Billions and Billions of….

Stars in Billions and Billions of Galaxies

Take a good look at this picture.  Go ahead, embiggen it. Check it out. I’ll wait.

A view of 12 billion years of cosmic history -- courtesy the Hubble Space Telescope.

What you’re looking at are galaxies. There are 7,500 of them in this image, which covers a very small angular area of space. The most distant galaxies lie more than 13 billion light-years away. That means the light captured in this image of those galaxies was shining a few hundred million years AFTER the Big Bang — the event that resulted in the birth of the universe.  The closest galaxies in this image emitted their light about a billion years ago.

When you look at this image, you’re gazing at a slice of cosmic time, a snapshot of galaxies in nearly every stage of formation and evolution.  If you looked in every direction, across the entire sky, the view would be similar to this — galaxies as far as we can detect. Billions and billions of galaxies, each one comprised of anywhere from a few hundred million stars to hundreds of billions of stars.

Think about that as you gaze at this picture.

That’s a lot of stars.  And, you have to wonder if we really are the only ones out here in this vast cosmos to appreciate that fact.  Are we the only life capable of looking up and wondering if any of those other stars have planets and life? I often think about that concept — as I  wonder what the future of the cosmos will be; and think about the glories of past histories in other galaxies — glories we can only appreciate as a dim glow from a galaxy long, long ago and far, far away.

One New Star Shining in the Sky

In Memory of John H. Collins, Jr.

What do you say about a guy who, as a kid, loved to ride his bike up and down the hilly streets of North Boulder, who played tuba in the junior high band, who sang the “Oscar Meyer Weiner” song in harmony with his sisters, who could whistle up a storm, who could take things apart and put them together again, whose nickname was Hobbit, who loved the Tolkien book of the same name, who listened to Meat Loaf and Led Zeppelin, and read Dune? A guy who lived an eccentric life up to the very end?

On Friday, our family will be saying “Good bye” to that guy.

He is my late brother John.

On Facebook today my youngest brother Joe wrote the following about John:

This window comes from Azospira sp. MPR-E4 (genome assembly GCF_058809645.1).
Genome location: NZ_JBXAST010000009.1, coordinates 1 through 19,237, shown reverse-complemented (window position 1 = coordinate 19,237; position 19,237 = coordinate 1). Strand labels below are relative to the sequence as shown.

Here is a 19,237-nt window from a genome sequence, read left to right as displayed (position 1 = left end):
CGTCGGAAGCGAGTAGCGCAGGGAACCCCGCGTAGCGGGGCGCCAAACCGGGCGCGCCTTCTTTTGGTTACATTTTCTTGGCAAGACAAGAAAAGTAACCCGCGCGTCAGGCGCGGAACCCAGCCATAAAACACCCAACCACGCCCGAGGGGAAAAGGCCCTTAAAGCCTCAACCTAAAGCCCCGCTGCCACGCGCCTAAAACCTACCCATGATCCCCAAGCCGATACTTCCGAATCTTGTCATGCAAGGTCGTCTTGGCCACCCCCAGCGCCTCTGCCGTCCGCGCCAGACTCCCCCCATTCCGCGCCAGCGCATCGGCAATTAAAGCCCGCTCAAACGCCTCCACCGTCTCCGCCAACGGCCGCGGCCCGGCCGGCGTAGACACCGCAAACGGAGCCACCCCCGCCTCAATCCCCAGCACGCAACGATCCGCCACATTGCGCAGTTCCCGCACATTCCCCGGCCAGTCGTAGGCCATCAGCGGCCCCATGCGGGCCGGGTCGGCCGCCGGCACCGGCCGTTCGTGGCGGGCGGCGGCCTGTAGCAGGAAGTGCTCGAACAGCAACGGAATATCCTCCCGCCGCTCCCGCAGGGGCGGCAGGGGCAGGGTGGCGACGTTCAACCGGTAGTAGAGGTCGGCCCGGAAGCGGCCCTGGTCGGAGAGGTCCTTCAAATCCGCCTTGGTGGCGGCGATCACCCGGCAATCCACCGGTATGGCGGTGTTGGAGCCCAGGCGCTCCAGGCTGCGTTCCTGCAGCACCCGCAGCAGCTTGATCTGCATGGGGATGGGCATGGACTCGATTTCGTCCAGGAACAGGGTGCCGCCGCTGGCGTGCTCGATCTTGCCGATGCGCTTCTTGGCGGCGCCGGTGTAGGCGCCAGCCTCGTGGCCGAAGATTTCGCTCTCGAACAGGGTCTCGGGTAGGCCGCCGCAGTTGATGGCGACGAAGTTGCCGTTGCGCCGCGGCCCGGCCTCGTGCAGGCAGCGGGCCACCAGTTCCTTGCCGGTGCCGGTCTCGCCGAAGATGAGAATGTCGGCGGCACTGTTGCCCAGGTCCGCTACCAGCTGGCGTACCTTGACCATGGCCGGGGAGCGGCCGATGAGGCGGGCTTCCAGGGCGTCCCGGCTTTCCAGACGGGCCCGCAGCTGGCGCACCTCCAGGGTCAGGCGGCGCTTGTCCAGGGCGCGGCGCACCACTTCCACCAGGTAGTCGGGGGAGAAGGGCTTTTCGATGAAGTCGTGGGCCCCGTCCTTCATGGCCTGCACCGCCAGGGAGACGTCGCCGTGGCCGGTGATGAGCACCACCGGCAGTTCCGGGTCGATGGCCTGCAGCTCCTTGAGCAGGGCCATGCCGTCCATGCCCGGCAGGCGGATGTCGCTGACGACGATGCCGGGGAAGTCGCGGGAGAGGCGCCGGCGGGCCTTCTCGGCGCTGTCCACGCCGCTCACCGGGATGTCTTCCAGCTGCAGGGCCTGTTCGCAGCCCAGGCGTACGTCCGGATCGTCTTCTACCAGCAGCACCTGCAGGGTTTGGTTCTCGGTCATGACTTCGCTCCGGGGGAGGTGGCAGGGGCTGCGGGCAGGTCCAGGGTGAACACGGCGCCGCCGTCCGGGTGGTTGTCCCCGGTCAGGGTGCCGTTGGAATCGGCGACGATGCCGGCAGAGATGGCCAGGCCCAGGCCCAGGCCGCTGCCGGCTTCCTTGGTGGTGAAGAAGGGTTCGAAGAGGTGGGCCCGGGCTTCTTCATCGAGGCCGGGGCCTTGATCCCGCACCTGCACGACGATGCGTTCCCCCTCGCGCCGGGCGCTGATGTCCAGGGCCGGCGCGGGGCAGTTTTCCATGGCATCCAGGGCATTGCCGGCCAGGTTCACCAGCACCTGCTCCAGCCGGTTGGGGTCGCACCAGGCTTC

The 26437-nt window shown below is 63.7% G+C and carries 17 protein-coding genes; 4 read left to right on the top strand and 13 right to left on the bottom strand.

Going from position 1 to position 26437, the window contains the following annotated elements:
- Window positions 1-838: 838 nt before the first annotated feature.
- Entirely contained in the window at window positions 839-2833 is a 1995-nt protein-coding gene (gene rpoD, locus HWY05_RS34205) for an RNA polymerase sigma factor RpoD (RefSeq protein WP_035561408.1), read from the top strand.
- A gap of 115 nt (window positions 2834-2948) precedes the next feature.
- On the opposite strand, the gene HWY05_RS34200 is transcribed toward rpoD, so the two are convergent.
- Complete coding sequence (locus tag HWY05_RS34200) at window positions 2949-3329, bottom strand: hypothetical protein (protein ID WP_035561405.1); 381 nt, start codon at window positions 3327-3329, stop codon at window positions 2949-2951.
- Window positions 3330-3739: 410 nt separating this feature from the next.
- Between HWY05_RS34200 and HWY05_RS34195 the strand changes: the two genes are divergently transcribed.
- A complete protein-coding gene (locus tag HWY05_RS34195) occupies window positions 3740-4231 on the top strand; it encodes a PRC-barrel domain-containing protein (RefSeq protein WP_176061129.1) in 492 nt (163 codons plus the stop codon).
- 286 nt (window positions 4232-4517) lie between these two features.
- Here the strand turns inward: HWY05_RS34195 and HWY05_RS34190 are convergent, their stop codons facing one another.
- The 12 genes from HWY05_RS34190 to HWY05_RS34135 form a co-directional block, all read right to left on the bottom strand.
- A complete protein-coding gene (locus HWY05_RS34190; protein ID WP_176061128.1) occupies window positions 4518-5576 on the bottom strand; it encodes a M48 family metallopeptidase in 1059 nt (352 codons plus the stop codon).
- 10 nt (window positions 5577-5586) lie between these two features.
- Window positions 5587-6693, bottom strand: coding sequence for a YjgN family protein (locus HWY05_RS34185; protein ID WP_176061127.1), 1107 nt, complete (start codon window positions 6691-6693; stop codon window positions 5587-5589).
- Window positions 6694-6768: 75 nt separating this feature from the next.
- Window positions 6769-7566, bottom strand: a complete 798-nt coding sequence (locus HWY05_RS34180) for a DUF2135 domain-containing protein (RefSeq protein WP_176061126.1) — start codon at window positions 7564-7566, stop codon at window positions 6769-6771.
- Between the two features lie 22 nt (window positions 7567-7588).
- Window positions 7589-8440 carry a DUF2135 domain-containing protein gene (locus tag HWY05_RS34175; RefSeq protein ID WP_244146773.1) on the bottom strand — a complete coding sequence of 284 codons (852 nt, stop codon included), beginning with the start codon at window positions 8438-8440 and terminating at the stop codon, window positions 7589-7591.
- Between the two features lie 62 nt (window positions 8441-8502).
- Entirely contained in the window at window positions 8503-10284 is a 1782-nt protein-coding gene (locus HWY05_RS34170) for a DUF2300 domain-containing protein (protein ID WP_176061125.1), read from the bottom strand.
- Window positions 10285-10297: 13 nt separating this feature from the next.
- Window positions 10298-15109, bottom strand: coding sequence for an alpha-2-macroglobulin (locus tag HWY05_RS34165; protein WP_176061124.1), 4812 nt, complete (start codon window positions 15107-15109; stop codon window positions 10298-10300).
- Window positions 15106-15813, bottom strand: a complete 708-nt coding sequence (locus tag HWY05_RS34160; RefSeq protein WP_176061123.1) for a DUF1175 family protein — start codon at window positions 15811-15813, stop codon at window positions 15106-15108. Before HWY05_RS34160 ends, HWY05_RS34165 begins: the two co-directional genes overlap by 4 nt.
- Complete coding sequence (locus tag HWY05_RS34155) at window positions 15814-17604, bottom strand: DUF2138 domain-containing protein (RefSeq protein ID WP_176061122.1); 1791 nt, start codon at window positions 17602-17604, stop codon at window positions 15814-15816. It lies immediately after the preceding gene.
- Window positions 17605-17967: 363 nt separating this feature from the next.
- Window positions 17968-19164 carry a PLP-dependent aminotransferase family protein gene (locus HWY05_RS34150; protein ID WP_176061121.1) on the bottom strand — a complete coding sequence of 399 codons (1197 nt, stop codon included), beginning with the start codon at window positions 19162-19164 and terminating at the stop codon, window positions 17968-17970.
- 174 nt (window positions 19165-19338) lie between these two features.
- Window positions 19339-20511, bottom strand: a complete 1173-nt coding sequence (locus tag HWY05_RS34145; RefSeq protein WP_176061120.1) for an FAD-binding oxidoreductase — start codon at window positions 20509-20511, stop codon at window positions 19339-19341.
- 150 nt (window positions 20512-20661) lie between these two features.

“So, give someone a hug today, lift up a toast for those who have gone before us, and relax knowing that the afterlife has one more shining, if somewhat eccentric star, shining in it tonight.”

We found out this past Monday that John suffered an accidental death — a slip and fall in the shower — alone in his apartment.  The past two days have been very tough as we wrap our heads around the manner of his passing.

The last time he and I talked was a few days before his death. We chatted about our usual favorites: food and music. He was a jalapeño fan and I told him about some peppers we’d had a few days earlier that had burned our mouths off.  He chuckled and teased me about being a wuss. He mentioned that he’d found a vintage Led Zeppelin album at a local store and we reminisced about our mutual appreciation of Led Zeppelin IV.

John was born a few years after me. Like me, as a kid, he was fascinated with the stars.  I remember once being out on the grass with him when we were kids and, like that famous scene in Huckleberry Finn, we sat there and speculated about what the stars were and whether they had been made or just put there.  I remember he used to be fascinated with an object called the “Coal Sack”, which is in the southern hemisphere sky. I don’t think he ever saw it, but he must have read about it somewhere.

I’d like to think that he’s out there checking out the Coal Sack. And, maybe he’s whistling to himself as he used to do.

So, here’s to the memory of our brother John.

The memorial service is Friday John, and we’re hoping it will be as much a celebration of the good parts of the unusual life you led as it is a marking of your passing. We have pictures and poetry about you, John. And hey — maybe we’ll even manage a stanza of the Oscar Meyer Weiner song in your honor.

But,  it won’t be the same without your voice in the harmony.

Here’s to ya, Lad.

Rest in peace.

The Coal Sack, in the Southern Hemisphere sky. Courtesy Axel Mellinger, taken at Cederberg Observatory, South Africa.